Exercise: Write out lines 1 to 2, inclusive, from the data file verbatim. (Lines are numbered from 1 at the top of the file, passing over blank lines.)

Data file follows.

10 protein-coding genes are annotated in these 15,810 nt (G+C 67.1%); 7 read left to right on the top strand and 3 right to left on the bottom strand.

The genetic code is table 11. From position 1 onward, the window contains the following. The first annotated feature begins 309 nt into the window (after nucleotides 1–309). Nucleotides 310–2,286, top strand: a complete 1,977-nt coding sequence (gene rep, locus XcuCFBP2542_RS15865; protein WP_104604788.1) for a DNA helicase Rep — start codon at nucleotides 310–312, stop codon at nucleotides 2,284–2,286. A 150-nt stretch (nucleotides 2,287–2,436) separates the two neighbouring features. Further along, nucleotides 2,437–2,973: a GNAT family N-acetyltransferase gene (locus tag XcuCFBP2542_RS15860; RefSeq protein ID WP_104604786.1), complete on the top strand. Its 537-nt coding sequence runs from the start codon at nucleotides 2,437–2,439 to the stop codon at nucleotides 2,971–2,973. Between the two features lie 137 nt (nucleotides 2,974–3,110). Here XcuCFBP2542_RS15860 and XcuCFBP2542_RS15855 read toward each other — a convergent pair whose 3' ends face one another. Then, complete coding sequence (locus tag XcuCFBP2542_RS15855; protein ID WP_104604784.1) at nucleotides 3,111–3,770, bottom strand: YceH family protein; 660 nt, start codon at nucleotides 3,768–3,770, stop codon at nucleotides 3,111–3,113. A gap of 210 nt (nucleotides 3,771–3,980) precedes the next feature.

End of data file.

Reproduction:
10 protein-coding genes are annotated in these 15,810 nt (G+C 67.1%); 7 read left to right on the top strand and 3 right to left on the bottom strand.

The genetic code is table 11. From position 1 onward, the window contains the following. The first annotated feature begins 309 nt into the window (after nucleotides 1–309). Nucleotides 310–2,286, top strand: a complete 1,977-nt coding sequence (gene rep, locus XcuCFBP2542_RS15865; protein WP_104604788.1) for a DNA helicase Rep — start codon at nucleotides 310–312, stop codon at nucleotides 2,284–2,286. A 150-nt stretch (nucleotides 2,287–2,436) separates the two neighbouring features. Further along, nucleotides 2,437–2,973: a GNAT family N-acetyltransferase gene (locus tag XcuCFBP2542_RS15860; RefSeq protein ID WP_104604786.1), complete on the top strand. Its 537-nt coding sequence runs from the start codon at nucleotides 2,437–2,439 to the stop codon at nucleotides 2,971–2,973. Between the two features lie 137 nt (nucleotides 2,974–3,110). Here XcuCFBP2542_RS15860 and XcuCFBP2542_RS15855 read toward each other — a convergent pair whose 3' ends face one another. Then, complete coding sequence (locus tag XcuCFBP2542_RS15855; protein ID WP_104604784.1) at nucleotides 3,111–3,770, bottom strand: YceH family protein; 660 nt, start codon at nucleotides 3,768–3,770, stop codon at nucleotides 3,111–3,113. A gap of 210 nt (nucleotides 3,771–3,980) precedes the next feature.